Enhanced by artificial intelligence, visual recognition improves robot efficiency in assembly lines by moving closer to zero defects.
“Hey! I think this part has a defect; it’s a pinhole-size puncture. Want to take a look and confirm?” At the IBM Watson artificial intelligence centre in Munich, a robot is talking to the operator in charge of the assembly line. Alerted to the potential problem, the operator checks the part and agrees or disagrees with the robot’s interpretation.
Either way, this new information enhances the visual recognition algorithm developed by IBM, enabling the robot to become increasingly intelligent and efficient. According to IBM, the system can reduce inspection times for manufactured products by up to 80% and cut defects by 7 to 10%.
Machine learning and image analysis
To “train” the robot, IBM Watson teams first fed the recognition programme images of all the types of defects usually detected visually by an operator. The system, which includes an ultra high definition camera, then took images in real time of the parts moving along the production line so as to compare them against images of defects. “What’s crucial in this type of system is the image analysis expertise,” says Thomas Hoffmann, development director at Actemium.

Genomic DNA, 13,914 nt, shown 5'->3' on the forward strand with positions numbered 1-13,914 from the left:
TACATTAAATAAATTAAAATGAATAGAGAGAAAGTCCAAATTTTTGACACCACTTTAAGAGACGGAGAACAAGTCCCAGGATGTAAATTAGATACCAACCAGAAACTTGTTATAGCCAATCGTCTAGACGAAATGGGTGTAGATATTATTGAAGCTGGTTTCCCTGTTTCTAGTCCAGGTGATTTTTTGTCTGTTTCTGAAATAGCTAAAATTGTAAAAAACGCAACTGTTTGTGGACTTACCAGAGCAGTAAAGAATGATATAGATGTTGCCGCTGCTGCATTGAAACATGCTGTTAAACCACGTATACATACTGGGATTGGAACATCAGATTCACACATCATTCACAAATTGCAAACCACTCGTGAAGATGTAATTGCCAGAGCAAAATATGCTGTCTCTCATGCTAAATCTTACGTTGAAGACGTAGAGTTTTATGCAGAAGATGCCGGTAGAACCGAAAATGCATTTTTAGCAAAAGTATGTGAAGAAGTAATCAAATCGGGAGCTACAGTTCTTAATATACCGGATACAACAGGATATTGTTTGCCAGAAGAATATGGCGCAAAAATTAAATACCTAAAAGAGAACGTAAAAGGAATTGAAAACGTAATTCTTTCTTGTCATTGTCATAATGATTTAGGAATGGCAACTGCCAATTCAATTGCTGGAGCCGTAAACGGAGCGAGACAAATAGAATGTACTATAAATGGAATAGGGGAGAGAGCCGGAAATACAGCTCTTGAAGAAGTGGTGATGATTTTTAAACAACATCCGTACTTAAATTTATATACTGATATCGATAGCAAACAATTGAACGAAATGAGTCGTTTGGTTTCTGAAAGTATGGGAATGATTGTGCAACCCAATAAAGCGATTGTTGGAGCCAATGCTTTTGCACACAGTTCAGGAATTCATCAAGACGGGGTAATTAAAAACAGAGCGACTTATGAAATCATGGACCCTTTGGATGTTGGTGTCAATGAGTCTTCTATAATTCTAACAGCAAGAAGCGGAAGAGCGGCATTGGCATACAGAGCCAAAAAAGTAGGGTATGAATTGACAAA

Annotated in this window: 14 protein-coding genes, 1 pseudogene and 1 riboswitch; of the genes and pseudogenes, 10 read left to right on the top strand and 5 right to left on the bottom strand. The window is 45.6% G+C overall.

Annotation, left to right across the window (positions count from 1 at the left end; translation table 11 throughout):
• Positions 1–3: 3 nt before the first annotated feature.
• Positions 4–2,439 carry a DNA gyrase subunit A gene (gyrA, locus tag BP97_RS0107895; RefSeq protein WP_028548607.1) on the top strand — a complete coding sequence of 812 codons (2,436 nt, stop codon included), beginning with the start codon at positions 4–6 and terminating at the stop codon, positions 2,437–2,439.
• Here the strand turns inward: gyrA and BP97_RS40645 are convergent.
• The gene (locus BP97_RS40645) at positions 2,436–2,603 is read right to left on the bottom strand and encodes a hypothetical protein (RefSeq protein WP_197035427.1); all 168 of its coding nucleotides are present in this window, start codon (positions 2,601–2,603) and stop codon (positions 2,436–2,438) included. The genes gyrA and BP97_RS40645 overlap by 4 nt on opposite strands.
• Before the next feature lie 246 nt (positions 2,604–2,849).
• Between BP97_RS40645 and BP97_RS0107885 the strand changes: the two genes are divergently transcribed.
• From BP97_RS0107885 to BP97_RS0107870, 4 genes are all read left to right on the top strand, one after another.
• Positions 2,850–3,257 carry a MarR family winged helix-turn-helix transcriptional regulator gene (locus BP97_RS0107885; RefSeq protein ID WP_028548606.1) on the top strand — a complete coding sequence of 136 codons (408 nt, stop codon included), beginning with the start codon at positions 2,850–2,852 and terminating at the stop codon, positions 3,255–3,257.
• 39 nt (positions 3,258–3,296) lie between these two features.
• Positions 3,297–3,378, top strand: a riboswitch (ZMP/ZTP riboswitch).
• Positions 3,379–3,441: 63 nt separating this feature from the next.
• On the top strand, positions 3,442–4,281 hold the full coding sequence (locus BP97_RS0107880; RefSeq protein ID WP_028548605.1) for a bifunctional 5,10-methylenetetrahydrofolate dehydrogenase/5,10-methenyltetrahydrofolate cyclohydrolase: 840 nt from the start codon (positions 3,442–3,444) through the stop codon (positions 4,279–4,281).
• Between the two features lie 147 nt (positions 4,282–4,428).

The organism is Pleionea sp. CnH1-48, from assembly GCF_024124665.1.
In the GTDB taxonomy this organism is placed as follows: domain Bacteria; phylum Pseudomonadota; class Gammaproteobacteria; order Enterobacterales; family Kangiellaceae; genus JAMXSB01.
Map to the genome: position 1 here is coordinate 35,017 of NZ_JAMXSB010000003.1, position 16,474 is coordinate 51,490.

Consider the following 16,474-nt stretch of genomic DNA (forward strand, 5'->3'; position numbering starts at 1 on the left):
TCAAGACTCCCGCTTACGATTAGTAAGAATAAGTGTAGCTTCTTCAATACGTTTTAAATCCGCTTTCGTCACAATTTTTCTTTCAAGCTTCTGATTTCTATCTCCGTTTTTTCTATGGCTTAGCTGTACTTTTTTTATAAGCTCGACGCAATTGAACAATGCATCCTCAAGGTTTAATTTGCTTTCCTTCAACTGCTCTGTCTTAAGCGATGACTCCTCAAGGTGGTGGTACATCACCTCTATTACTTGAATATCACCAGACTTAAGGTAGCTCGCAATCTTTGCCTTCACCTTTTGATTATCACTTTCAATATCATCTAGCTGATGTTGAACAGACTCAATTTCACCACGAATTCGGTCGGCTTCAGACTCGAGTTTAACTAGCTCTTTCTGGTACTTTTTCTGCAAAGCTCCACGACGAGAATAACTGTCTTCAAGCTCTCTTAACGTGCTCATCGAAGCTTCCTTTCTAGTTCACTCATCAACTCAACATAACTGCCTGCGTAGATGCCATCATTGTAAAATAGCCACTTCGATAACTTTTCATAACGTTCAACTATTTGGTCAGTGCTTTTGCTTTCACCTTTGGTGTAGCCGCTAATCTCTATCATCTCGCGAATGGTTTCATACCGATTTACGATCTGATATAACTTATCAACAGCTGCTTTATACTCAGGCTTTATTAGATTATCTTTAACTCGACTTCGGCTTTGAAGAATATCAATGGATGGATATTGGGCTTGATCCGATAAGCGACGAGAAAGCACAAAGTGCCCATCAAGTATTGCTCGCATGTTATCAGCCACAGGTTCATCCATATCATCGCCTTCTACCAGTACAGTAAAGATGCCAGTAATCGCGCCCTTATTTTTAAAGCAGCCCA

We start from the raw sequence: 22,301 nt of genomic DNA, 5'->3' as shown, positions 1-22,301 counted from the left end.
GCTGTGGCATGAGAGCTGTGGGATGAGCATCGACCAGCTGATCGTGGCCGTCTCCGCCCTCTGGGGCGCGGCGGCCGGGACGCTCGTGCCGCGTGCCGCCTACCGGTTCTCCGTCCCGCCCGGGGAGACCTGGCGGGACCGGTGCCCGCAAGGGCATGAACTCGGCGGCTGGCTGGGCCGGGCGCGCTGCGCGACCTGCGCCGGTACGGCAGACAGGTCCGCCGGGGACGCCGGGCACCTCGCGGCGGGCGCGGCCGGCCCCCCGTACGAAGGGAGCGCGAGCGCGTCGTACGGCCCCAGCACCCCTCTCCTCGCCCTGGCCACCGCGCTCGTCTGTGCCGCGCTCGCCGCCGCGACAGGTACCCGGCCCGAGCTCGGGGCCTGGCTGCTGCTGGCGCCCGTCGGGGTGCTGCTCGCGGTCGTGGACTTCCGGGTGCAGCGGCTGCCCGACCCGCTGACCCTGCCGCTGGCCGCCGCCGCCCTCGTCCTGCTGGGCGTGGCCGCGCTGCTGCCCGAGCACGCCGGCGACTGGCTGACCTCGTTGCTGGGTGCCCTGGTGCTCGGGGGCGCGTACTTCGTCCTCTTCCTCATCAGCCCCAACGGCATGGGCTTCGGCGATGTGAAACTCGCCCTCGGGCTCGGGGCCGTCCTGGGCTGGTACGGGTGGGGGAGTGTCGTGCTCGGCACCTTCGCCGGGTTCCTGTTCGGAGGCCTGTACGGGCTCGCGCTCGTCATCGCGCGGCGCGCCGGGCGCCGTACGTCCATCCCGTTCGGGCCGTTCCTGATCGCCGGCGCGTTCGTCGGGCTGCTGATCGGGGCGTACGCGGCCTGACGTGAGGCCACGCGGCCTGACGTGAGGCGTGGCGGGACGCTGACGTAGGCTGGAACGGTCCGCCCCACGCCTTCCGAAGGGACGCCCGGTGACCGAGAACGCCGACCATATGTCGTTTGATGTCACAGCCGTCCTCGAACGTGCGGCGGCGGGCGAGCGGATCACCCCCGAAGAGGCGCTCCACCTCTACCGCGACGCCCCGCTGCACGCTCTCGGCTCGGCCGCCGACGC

The expertise lies to a greater extent in image processing than in the 3D camera fitted into the robot
This VINCI Energies brand, which specialises in solutions for the industrial environment, is particularly active in the field of visual recognition. Actemium has developed a solution for a car manufacturer in Le Mans which involves the robot “bin-picking”, in other words identifying castings stacked in a crate, grabbing them one at a time however they are positioned, and placing them on a conveyor belt. “Here again, the expertise lies to a greater extent in image processing than in the 3D camera fitted into the robot,” stresses Thomas.
Likewise in Poissy, Actemium has designed and produced an automated production line for inflight meal preparation based on image recognition on behalf of airline catering company Servair. In this case, the vision-enabled automated line loads and prepares fresh produce trays with the various components that it is capable of recognising.
Aeronautics sector moves ahead
A French company has already laid firm foundations in the field of part compliance monitoring, an area in which IBM Watson has recently become involved. Actemium Toulouse Robotique et Automation is finalising a solution for an aeronautics company based on the same process as IBM Watson, but which goes even further: here, a photograph of the assembly is compared against its 3D digital model.
It’s no longer a case of identifying a scratch or a perforation but of “ensuring a perfect match between the digital master and the part or assembly completed,” explains Jérémie Pedros, business unit manager of Actemium Toulouse Robotique. “The advantage of this approach, which is geared towards the Factory of the Future, is that the compliance issue is handled at an earlier stage and it avoids the algorithm learning phases,” he says.